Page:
The Heat Trap

At the ultimate level of abstraction, there are only two things that cybernetics ever talks about: explosions and traps. Feedback dynamics either runaway from equilibrium, or fetch strays back into it. Anything else is a complexion of both.

The simmering furor around Anthropogenetic Global Warming assumes a seething mass of technical and speculative cybernetics, with postulated feedback mechanisms fueling innumerable controversies, but the large-scale terrestrial heat trap that envelops it is rarely noted explicitly. Whatever humans have yet managed to do to the climate is of vanishing insignificance when compared to what the bio-climatic megamechanism is doing to life on earth.

Drawing on this presentation of the earth’s steadily contracting biogeological cage, Ugo Bardi zooms out to the shadowy apparatus of confinement:

… the Earth’s biosphere, Gaia, peaked with the start of the Phanerozoic age, about 500 million years ago. Afterwards, it declined. Of course, there is plenty of uncertainty in this kind of studies, but they are based on known facts about planetary homeostasis. We know that the sun’s irradiation keeps increasing with time at a rate of around 1% every 100 million years. That should have resulted in the planet warming up, gradually, but the homeostatic mechanisms of the ecosphere have maintained approximately constant temperatures by gradually lowering the concentration of CO2 in the atmosphere. However, there is a limit: the CO2 concentration cannot go below the minimum level that makes photosynthesis possible; otherwise Gaia “dies”.

So, at some moment in the future, planetary homeostasis will cease to be able to stabilize temperatures. When we reach that point, temperatures will start rising and, eventually, the earth will be sterilized. According to Franck et al., in about 600 million years from now the earth will have become too hot for multicellular creatures to exist.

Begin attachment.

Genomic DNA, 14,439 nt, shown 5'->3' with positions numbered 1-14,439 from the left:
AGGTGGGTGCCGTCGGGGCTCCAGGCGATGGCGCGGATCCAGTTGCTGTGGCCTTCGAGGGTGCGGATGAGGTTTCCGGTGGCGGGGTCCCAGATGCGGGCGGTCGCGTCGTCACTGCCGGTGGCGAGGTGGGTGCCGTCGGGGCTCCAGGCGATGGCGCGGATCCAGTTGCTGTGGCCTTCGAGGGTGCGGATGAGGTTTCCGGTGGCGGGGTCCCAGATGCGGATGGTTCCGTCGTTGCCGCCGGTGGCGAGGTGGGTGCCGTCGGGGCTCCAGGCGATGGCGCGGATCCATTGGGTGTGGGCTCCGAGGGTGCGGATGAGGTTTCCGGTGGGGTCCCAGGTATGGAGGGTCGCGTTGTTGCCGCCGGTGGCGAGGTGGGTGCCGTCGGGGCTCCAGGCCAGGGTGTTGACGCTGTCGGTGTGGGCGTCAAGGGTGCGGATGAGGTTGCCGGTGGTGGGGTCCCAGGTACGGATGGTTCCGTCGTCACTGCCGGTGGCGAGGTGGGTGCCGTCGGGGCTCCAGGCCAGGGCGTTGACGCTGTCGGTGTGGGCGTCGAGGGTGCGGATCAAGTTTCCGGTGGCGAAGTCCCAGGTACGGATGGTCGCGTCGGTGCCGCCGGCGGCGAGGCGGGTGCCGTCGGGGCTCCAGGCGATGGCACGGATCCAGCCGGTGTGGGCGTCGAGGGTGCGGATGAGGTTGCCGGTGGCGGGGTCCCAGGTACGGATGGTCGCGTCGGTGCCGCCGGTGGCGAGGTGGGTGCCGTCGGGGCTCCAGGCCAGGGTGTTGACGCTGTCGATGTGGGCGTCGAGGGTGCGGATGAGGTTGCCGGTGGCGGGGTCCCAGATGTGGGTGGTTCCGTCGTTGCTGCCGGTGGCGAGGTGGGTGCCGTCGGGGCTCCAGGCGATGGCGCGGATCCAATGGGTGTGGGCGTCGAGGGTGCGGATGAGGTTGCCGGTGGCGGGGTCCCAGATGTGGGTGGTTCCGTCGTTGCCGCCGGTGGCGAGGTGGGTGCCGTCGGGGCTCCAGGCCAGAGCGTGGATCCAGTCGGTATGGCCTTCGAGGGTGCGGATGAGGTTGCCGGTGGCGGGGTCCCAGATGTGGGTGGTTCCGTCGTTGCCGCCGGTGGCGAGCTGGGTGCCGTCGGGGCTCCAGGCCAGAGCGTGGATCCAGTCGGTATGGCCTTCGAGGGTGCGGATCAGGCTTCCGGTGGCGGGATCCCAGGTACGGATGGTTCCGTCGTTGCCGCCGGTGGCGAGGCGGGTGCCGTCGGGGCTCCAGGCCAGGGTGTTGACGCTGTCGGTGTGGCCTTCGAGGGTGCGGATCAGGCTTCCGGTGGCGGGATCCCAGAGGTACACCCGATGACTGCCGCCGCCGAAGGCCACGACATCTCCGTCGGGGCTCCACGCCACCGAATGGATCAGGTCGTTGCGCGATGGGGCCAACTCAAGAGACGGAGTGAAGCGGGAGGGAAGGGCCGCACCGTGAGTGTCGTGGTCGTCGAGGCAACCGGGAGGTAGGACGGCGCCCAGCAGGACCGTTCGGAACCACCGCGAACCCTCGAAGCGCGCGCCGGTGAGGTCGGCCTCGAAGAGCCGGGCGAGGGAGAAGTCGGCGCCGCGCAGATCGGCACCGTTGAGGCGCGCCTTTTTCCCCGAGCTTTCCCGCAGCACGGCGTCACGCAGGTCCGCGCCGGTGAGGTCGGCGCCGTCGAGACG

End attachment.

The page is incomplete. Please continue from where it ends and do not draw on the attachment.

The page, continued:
Even those ecologically-minded commentators who are attracted to the idea of stability might find themselves troubled by the insidious realization that ‘Gaian’ biogeological equilibrium is only achieved through thermo-atmospheric strangulation. Across deep time, the walls are closing in. The biosphere is slowly asphyxiating itself — in accordance with an exquisite self-regulatory mechanism — in order not to bake.

Cybernetic traps produce an objectively schizoid condition, because what they capture is held in a double-bind. The ‘Gaian’ alternative to incineration is phyto-suffocation, so that the biosphere only survives by killing itself. If the human species were entirely extinguished tomorrow, the harshness of this double-bind would not be relieved by an iota. There are no realistic eco-salvation narratives in play.

We can be quite confident that the mega-mechanism works in the way outlined. The long-range reduction of atmospheric CO2 to a trace gas strongly suggests that no alternative thermo-regulation ‘dial’ has been available to the biosphere over the last half-billion years. This same phenomenon indubitably supports the principal AGW contention that CO2 is a significant ‘green-house’ gas, at least over long time scales, since it clearly has been identified as a thermo-regulator molecule by the biogeological machine. A demonstrated option for suffocation indicates a highly constrained adaptation landscape.

These concessions to the climate ‘consensus’ do not dismiss its basic error, or failure of vision. The devotees of Gaia — however calm their scientific their analysis — are aligning themselves with a death trap. Reversing the long-range reduction of atmospheric CO2 is the overwhelming priority of terrestrial life, and any solution that does not recognize this is merely repairing a slow-suicide machine. (This type of understanding is sheer blindness.)

Escaping the Gaian death-grip will require planetary re-engineering on a colossal scale, inevitably involving some combination of:
(a) Raising the earth’s albedo
(b) Constructing orbital IR filters
(c) Dual-purposing of space elevators as planetary heat drains (?)
(d) Changing the earth’s orbit (admittedly, a serious challenge)
(e) Other stuff (suggestions please).
The essential understanding is that these things are to be done not only to cool the earth, but in order to be able to massively raise the level of atmospheric CO2. The reduction of CO2 to a trace gas is already a disaster, which anthropomorphic influence affects in an essentially trivial way. Humanity, at worst, is messing with the mechanics of the death machine.

October 29, 2013admin 18 Comments »


18 Responses to this entry

  • pseudo-chrysostom Says:

    a simpler solution might be designer gasses or particles released into the atmosphere to diffuse light, i recall a plan to use titanium dioxide for such a purpose has been spitballed before.


    Posted on October 29th, 2013 at 3:51 pm Reply | Quote